What I hope this very brief intervention demonstrates is that we have entered a new era of cooperation.  The conservation and sustainable use of marine species, including those of commercial value, are a matter of concern for many different actors, and we each have a different, complementary role to play, as is appropriate. 

The issue of making use of CITES to help manage marine species, and in particular species that are of commercial value, has excited strong debate and a range of views amongst CITES Parties and others.  How the Parties wish to make use of CITES is a matter for them and, as a Secretariat, we will – together with FAO – continue to provide the best available scientific, technical and legal advice to assist them in this task. In this context, we note that, with a few exceptions, members of this Committee are also Parties to CITES. 

CITES Parties have listed nearly 100 fish and other marine aquatic species, as well as 2,000 coral species.  The Convention has brought benefits for their conservation and sustainable use, such as for the queen conch in the Caribbean and northern South America, the trade in which represents more than 60 million American dollars every year.

This shows that CITES should not be perceived as a convention for banning trade. Of the 34,000 plus species covered by the Convention, only 3 % are listed in its Appendix I, which prohibits international commercial trade in wild-taken specimens. Our records of international trade show that, over the years, well over 10 million transactions have occurred under CITES – compelling evidence that it is not a Convention to prohibit trade.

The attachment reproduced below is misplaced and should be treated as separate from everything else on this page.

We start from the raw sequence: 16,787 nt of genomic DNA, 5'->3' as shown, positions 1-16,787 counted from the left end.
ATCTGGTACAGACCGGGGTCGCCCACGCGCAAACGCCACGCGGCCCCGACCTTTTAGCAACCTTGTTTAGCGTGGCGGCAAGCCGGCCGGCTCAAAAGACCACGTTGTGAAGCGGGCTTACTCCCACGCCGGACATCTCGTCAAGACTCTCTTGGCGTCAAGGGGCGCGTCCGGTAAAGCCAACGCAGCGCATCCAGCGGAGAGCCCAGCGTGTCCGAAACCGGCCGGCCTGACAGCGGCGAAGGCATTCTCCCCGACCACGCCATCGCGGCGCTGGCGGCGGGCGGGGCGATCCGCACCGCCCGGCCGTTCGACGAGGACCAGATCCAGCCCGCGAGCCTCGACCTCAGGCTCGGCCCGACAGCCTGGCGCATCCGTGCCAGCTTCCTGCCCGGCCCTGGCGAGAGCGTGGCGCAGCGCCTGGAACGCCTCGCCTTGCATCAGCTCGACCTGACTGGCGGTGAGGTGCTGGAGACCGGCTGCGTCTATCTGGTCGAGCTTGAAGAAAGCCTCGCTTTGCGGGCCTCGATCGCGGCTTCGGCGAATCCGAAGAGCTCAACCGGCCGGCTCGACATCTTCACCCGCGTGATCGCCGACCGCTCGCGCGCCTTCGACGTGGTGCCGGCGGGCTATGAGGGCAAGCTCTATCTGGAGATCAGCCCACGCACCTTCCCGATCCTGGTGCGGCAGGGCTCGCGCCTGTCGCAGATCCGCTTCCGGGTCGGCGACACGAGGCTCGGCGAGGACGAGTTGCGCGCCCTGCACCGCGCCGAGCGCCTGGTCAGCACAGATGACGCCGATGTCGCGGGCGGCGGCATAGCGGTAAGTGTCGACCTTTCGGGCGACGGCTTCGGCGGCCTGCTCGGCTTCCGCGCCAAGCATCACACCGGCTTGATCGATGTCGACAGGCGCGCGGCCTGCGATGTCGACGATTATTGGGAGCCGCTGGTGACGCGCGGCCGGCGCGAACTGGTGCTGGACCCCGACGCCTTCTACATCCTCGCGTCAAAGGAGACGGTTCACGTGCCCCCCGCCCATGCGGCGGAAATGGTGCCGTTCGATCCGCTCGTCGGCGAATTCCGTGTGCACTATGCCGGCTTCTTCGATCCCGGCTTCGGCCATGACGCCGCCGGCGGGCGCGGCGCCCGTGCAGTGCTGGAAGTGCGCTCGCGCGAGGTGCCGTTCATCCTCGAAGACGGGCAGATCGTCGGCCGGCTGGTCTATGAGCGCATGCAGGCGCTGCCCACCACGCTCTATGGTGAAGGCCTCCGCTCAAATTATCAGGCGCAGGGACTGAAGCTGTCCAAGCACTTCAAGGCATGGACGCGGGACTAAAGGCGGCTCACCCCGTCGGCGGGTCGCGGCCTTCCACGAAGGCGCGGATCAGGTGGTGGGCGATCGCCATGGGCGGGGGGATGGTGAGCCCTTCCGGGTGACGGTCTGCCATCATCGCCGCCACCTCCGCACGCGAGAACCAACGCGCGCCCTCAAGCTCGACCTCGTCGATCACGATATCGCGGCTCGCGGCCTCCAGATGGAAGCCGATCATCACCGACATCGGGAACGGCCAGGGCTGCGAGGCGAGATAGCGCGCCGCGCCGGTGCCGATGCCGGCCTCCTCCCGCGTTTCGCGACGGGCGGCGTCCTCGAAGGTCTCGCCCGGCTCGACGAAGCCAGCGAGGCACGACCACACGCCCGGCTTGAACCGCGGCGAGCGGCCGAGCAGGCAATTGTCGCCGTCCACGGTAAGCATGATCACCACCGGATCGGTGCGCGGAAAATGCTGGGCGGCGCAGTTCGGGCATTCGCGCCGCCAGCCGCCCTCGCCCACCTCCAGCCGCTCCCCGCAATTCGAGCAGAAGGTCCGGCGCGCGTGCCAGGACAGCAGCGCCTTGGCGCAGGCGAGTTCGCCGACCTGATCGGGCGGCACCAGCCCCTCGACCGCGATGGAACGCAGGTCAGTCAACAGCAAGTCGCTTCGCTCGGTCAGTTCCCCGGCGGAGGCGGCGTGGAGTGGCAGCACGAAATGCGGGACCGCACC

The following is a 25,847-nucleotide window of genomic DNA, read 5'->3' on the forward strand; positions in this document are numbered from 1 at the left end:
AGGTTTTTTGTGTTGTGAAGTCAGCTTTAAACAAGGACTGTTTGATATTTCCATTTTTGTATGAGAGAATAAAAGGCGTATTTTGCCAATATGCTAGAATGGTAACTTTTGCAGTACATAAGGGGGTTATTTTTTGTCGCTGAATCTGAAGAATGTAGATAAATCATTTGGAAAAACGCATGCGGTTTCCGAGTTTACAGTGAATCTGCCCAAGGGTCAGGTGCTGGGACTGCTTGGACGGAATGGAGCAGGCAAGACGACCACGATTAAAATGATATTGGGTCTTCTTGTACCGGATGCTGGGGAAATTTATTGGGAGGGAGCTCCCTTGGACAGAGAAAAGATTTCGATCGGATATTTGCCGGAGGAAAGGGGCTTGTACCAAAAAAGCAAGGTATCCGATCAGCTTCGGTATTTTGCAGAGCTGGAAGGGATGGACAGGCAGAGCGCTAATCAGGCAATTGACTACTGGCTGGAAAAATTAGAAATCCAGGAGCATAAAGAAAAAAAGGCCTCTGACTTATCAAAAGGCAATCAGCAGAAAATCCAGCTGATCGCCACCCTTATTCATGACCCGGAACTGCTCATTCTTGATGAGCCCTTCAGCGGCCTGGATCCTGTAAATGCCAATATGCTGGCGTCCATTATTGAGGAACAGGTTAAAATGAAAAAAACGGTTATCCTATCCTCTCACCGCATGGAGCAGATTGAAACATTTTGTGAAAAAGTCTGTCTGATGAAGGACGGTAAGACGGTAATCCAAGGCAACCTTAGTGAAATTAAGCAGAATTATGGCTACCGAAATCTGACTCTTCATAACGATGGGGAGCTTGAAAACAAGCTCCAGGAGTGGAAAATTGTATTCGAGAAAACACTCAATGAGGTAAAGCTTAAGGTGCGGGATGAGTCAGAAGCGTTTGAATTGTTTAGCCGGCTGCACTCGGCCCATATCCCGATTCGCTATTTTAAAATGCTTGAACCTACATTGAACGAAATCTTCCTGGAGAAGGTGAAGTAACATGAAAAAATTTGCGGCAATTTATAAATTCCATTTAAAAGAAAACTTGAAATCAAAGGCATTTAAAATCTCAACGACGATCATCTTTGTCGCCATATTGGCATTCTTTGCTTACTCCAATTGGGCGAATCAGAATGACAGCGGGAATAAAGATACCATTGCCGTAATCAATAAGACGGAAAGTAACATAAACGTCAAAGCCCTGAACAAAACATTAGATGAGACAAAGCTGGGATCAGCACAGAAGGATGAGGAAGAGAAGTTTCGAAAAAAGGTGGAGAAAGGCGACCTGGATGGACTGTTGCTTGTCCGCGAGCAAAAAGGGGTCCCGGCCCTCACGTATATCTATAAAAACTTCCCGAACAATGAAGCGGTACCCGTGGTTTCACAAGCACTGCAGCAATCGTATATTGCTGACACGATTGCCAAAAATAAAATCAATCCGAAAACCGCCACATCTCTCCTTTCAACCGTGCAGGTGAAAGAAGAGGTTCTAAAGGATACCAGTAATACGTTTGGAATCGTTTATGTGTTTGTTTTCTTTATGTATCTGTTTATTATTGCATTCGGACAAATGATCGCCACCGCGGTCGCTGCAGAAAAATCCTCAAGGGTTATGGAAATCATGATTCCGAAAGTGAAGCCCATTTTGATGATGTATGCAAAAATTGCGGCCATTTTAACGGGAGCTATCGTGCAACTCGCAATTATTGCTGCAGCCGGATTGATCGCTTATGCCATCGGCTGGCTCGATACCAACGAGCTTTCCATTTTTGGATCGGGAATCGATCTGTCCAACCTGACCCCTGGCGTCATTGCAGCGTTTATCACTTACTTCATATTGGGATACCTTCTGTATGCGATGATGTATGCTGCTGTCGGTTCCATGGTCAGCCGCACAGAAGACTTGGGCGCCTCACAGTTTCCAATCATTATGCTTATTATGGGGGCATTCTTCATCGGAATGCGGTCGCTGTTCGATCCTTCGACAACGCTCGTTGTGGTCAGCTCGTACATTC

Distinguished delegates, my experience since becoming Secretary-General nine months ago has highlighted the areas of common interest that exist between FAO and CITES, as well as regional fishery management organizations, with respect to the conservation and sustainable use of marine species, fully recognizing our complementary roles as well as areas where further work is needed.

I place the highest importance on further enhancing these collaborative relationships and look forward to CITES and FAO, including its Committee on Fisheries, working increasingly closely to this end.  Thank you again for providing the opportunity to intervene today, thank you to our colleagues in the FAO Secretariat, and I wish you a successful meeting.